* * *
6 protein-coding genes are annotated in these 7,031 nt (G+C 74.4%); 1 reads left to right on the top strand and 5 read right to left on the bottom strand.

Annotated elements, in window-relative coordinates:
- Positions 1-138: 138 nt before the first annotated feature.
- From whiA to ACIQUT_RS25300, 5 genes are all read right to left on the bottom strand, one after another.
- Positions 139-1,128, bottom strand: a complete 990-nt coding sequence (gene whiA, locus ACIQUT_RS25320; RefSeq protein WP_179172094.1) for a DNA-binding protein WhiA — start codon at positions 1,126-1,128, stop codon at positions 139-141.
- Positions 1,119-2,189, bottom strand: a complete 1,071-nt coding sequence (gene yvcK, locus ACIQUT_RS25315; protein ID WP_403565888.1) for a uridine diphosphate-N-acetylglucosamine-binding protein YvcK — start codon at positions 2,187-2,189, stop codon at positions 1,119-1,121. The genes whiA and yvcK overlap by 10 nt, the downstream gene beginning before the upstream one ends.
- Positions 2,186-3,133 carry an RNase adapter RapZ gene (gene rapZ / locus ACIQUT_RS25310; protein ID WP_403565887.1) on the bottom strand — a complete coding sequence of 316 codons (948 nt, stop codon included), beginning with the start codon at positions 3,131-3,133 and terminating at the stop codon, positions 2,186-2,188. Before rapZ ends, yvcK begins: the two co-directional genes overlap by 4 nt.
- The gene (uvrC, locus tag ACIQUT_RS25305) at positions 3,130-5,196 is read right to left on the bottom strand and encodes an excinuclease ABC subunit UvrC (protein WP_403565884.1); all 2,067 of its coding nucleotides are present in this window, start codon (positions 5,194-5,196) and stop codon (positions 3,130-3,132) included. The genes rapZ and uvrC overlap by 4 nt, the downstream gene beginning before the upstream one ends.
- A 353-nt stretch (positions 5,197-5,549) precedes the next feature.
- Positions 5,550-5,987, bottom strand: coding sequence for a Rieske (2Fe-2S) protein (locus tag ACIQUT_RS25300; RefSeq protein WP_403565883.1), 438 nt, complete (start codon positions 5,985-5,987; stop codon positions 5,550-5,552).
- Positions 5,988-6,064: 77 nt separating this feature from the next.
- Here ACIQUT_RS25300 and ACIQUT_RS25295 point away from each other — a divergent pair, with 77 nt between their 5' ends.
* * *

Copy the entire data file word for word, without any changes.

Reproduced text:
6 protein-coding genes are annotated in these 7,031 nt (G+C 74.4%); 1 reads left to right on the top strand and 5 read right to left on the bottom strand.

Annotated elements, in window-relative coordinates:
- Positions 1-138: 138 nt before the first annotated feature.
- From whiA to ACIQUT_RS25300, 5 genes are all read right to left on the bottom strand, one after another.
- Positions 139-1,128, bottom strand: a complete 990-nt coding sequence (gene whiA, locus ACIQUT_RS25320; RefSeq protein WP_179172094.1) for a DNA-binding protein WhiA — start codon at positions 1,126-1,128, stop codon at positions 139-141.
- Positions 1,119-2,189, bottom strand: a complete 1,071-nt coding sequence (gene yvcK, locus ACIQUT_RS25315; protein ID WP_403565888.1) for a uridine diphosphate-N-acetylglucosamine-binding protein YvcK — start codon at positions 2,187-2,189, stop codon at positions 1,119-1,121. The genes whiA and yvcK overlap by 10 nt, the downstream gene beginning before the upstream one ends.
- Positions 2,186-3,133 carry an RNase adapter RapZ gene (gene rapZ / locus ACIQUT_RS25310; protein ID WP_403565887.1) on the bottom strand — a complete coding sequence of 316 codons (948 nt, stop codon included), beginning with the start codon at positions 3,131-3,133 and terminating at the stop codon, positions 2,186-2,188. Before rapZ ends, yvcK begins: the two co-directional genes overlap by 4 nt.
- The gene (uvrC, locus tag ACIQUT_RS25305) at positions 3,130-5,196 is read right to left on the bottom strand and encodes an excinuclease ABC subunit UvrC (protein WP_403565884.1); all 2,067 of its coding nucleotides are present in this window, start codon (positions 5,194-5,196) and stop codon (positions 3,130-3,132) included. The genes rapZ and uvrC overlap by 4 nt, the downstream gene beginning before the upstream one ends.
- A 353-nt stretch (positions 5,197-5,549) precedes the next feature.
- Positions 5,550-5,987, bottom strand: coding sequence for a Rieske (2Fe-2S) protein (locus tag ACIQUT_RS25300; RefSeq protein WP_403565883.1), 438 nt, complete (start codon positions 5,985-5,987; stop codon positions 5,550-5,552).
- Positions 5,988-6,064: 77 nt separating this feature from the next.
- Here ACIQUT_RS25300 and ACIQUT_RS25295 point away from each other — a divergent pair, with 77 nt between their 5' ends.